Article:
Saturday, November 7, 2015

One Sunday Afternoon (1933) vs. The Strawberry Blonde

I've mentioned the movie One Sunday Afternoon a couple of times in the past, although I've only mentioned it is the first film version of the better-known The Strawberry Blonde. I DVR'ed One Sunday Afternoon back when Gary Cooper was in Summer Under the Stars in August, and finally got around to watching it.

For those who don't know the story, Gary Cooper plays Lucius "Biff" Grimes, a dentist in some nondescipt midwestern town at the turn of the last story. He's spending his Sunday afternoon at his home dentist office with his best friend, sign painter Snappy (Roscoe Karns). It's clear from their conversation that Biff is an embittered man, with a wife Amy (Frances Fuller) whom he considers second best, and still thinking about the woman he loved, Virginia (Fay Wray) but lost to his former friend Hugo (Neil Hamilton). It turns out that Hugo is back in town, and it also turns out that he's got a dental emergency that only the town's dentist can handle. Biff has a chance to get back at Hugo....

With that, we get a flashback to how Biff and Hugo, back when they were friends, met Virginia and Amy at the park one day. Biff wanted Virginia, but Amy wanted Biff. Virginia really preferred Hugo, and hugo is at every oppourtunity trying to take Virginia away out of Biff's reach, which obviously does happen eventually and leads to Amy's snookering Biff into a marriage proposal. Hugo goes on to big things, while Biff is still hoping to do his correspondence training to become a dentist. But for that he needs money, so he's doing a series of menial jobs including working for Hugo, which brings the two into more conflict with each other and eventually has Hugo committing perjury to put Biff in jail!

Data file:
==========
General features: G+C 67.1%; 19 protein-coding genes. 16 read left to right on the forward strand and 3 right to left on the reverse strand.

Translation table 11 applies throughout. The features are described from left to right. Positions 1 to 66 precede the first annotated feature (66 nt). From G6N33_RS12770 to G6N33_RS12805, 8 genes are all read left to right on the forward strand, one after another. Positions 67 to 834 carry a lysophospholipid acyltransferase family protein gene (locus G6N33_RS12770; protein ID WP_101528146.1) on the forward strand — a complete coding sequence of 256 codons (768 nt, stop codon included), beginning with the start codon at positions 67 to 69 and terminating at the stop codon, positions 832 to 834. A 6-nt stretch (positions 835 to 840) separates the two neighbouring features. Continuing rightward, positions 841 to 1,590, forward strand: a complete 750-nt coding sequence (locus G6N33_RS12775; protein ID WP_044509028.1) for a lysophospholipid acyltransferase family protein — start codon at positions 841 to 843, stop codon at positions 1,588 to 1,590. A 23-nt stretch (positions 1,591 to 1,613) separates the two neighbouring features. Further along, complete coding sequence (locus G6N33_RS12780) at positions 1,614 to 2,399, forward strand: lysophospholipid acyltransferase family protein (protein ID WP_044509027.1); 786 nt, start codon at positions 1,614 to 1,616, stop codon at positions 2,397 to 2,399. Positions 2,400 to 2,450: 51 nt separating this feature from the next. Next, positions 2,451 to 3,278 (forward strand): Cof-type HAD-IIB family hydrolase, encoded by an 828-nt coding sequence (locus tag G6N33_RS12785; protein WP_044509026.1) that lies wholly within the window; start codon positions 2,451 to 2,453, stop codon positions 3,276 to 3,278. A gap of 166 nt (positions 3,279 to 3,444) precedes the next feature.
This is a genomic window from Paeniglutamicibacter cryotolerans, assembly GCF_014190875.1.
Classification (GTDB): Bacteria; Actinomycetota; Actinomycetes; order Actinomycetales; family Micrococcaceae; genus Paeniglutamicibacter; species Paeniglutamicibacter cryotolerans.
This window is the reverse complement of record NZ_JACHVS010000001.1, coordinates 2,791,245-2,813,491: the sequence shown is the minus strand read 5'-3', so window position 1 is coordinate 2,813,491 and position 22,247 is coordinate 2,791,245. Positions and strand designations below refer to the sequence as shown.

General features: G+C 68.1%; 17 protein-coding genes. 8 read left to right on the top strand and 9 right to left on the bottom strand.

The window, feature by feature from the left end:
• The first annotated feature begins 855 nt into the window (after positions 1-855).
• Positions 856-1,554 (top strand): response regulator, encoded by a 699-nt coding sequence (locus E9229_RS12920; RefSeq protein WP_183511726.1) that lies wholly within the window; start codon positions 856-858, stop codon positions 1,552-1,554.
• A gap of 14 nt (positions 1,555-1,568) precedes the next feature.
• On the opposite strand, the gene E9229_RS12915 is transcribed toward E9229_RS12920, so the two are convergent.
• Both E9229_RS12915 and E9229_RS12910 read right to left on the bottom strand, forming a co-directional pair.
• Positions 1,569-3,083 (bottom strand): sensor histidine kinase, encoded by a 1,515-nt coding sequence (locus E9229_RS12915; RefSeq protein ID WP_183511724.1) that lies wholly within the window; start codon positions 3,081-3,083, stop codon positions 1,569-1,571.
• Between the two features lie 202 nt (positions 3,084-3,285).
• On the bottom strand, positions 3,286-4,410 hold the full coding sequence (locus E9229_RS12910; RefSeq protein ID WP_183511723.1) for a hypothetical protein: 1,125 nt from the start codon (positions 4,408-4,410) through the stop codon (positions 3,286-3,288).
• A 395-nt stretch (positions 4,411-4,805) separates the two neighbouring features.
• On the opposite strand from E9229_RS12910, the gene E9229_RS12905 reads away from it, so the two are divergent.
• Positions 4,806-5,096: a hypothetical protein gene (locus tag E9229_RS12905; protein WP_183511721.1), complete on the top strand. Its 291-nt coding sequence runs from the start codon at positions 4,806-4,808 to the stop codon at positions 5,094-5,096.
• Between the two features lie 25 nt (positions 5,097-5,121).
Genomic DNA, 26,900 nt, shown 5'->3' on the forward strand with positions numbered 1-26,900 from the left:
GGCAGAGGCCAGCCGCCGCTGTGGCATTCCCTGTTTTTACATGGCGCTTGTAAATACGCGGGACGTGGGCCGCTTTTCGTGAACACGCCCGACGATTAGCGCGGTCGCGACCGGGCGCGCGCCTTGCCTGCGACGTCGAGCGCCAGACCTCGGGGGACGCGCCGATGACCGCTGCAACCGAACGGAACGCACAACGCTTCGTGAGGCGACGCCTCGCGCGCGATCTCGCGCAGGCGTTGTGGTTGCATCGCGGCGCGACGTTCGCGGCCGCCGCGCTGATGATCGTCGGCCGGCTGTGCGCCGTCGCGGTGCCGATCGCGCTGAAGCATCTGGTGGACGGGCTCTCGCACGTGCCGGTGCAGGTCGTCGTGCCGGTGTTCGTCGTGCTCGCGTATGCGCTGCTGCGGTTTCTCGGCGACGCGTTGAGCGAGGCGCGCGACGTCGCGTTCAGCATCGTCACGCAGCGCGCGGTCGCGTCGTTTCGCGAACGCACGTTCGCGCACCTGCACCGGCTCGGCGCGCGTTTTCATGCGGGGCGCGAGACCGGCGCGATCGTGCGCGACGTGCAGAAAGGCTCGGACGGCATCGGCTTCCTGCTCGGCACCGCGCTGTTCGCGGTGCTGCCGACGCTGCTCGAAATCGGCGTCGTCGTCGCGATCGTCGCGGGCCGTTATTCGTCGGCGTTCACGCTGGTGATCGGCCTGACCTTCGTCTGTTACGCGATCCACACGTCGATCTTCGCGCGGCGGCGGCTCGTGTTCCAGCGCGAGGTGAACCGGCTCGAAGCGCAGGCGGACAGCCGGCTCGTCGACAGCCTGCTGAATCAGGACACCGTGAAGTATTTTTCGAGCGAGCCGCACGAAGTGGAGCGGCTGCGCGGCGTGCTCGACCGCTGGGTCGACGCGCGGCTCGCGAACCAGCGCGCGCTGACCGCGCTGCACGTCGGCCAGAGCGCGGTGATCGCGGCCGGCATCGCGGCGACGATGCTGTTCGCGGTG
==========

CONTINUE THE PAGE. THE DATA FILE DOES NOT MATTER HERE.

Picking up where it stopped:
Of course, if you've seen The Strawberry Blonde, you'll know much of the story line. I think that I prefer The Strawberry Blonde, but as with The More the Merrier and Walk, Don't Run, I think both films have their strong points. Gary Cooper is excellent as Biff, the man with a dark past. James Cagney is good and of course played all those gangster roles, but I think it's with good reason that The Strawberry Blonde has a bit lighter tone what with Cagney as the star. That lighter town, however, really helps for the other man. The Strawberry Blonde cast Jack Carson in that role, and he's at his oozy, smarmy best here. Neil Hamilton is a bombast, but often comes across as ill at ease with that bombast. Carson is also a much more effective smooth operator while Hamilton is more direct. Rita Hayworth plays the object of James Cagney's affection, and while it's easy to see when any man would be infatuated with her, I think Fay Wry is better suited to play the sort of woman who would marry a man like Hugo. And as for the story, I think The Strawberry Blonde does it a bit better since it has longer to flesh everything out. I found the ending of One Sunday Afternoon to be a bit abrupt and unsatisfying.

Still, both versions are worth a watch. One Sunday Afternoon was made by Paramount, but it ended up in the Warner Bros. vaults when they purchased the rights to the story to make The Strawberry Blonde, which would explain how One Sunday Afternoon ended up getting a release from the Warner Archive.

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